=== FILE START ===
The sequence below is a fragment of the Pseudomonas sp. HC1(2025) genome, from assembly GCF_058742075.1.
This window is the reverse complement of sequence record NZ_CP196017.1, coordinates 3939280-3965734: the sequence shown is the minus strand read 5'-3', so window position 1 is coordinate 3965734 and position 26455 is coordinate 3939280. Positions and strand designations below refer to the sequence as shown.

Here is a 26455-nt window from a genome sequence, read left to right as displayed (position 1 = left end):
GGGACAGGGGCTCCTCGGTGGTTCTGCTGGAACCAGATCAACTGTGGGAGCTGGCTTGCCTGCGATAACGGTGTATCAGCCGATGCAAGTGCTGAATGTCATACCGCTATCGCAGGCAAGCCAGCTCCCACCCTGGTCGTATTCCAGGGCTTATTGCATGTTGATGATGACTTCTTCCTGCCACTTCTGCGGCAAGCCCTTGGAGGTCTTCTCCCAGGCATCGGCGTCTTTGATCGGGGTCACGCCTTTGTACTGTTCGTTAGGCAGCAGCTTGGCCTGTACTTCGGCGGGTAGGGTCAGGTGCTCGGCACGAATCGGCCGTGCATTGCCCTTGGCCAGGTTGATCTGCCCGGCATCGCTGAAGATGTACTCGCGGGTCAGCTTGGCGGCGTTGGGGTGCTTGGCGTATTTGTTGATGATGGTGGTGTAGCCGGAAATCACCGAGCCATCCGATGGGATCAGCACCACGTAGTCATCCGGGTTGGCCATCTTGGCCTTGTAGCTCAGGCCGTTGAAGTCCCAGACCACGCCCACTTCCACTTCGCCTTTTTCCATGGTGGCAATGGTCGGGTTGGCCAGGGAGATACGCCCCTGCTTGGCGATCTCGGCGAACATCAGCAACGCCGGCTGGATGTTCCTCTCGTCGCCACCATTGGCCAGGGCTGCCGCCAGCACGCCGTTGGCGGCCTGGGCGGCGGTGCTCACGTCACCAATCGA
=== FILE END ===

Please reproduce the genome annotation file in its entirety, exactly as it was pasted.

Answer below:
The sequence below is a fragment of the Pseudomonas sp. HC1(2025) genome, from assembly GCF_058742075.1.
This window is the reverse complement of sequence record NZ_CP196017.1, coordinates 3939280-3965734: the sequence shown is the minus strand read 5'-3', so window position 1 is coordinate 3965734 and position 26455 is coordinate 3939280. Positions and strand designations below refer to the sequence as shown.

Here is a 26455-nt window from a genome sequence, read left to right as displayed (position 1 = left end):
GGGACAGGGGCTCCTCGGTGGTTCTGCTGGAACCAGATCAACTGTGGGAGCTGGCTTGCCTGCGATAACGGTGTATCAGCCGATGCAAGTGCTGAATGTCATACCGCTATCGCAGGCAAGCCAGCTCCCACCCTGGTCGTATTCCAGGGCTTATTGCATGTTGATGATGACTTCTTCCTGCCACTTCTGCGGCAAGCCCTTGGAGGTCTTCTCCCAGGCATCGGCGTCTTTGATCGGGGTCACGCCTTTGTACTGTTCGTTAGGCAGCAGCTTGGCCTGTACTTCGGCGGGTAGGGTCAGGTGCTCGGCACGAATCGGCCGTGCATTGCCCTTGGCCAGGTTGATCTGCCCGGCATCGCTGAAGATGTACTCGCGGGTCAGCTTGGCGGCGTTGGGGTGCTTGGCGTATTTGTTGATGATGGTGGTGTAGCCGGAAATCACCGAGCCATCCGATGGGATCAGCACCACGTAGTCATCCGGGTTGGCCATCTTGGCCTTGTAGCTCAGGCCGTTGAAGTCCCAGACCACGCCCACTTCCACTTCGCCTTTTTCCATGGTGGCAATGGTCGGGTTGGCCAGGGAGATACGCCCCTGCTTGGCGATCTCGGCGAACATCAGCAACGCCGGCTGGATGTTCCTCTCGTCGCCACCATTGGCCAGGGCTGCCGCCAGCACGCCGTTGGCGGCCTGGGCGGCGGTGCTCACGTCACCAATCGA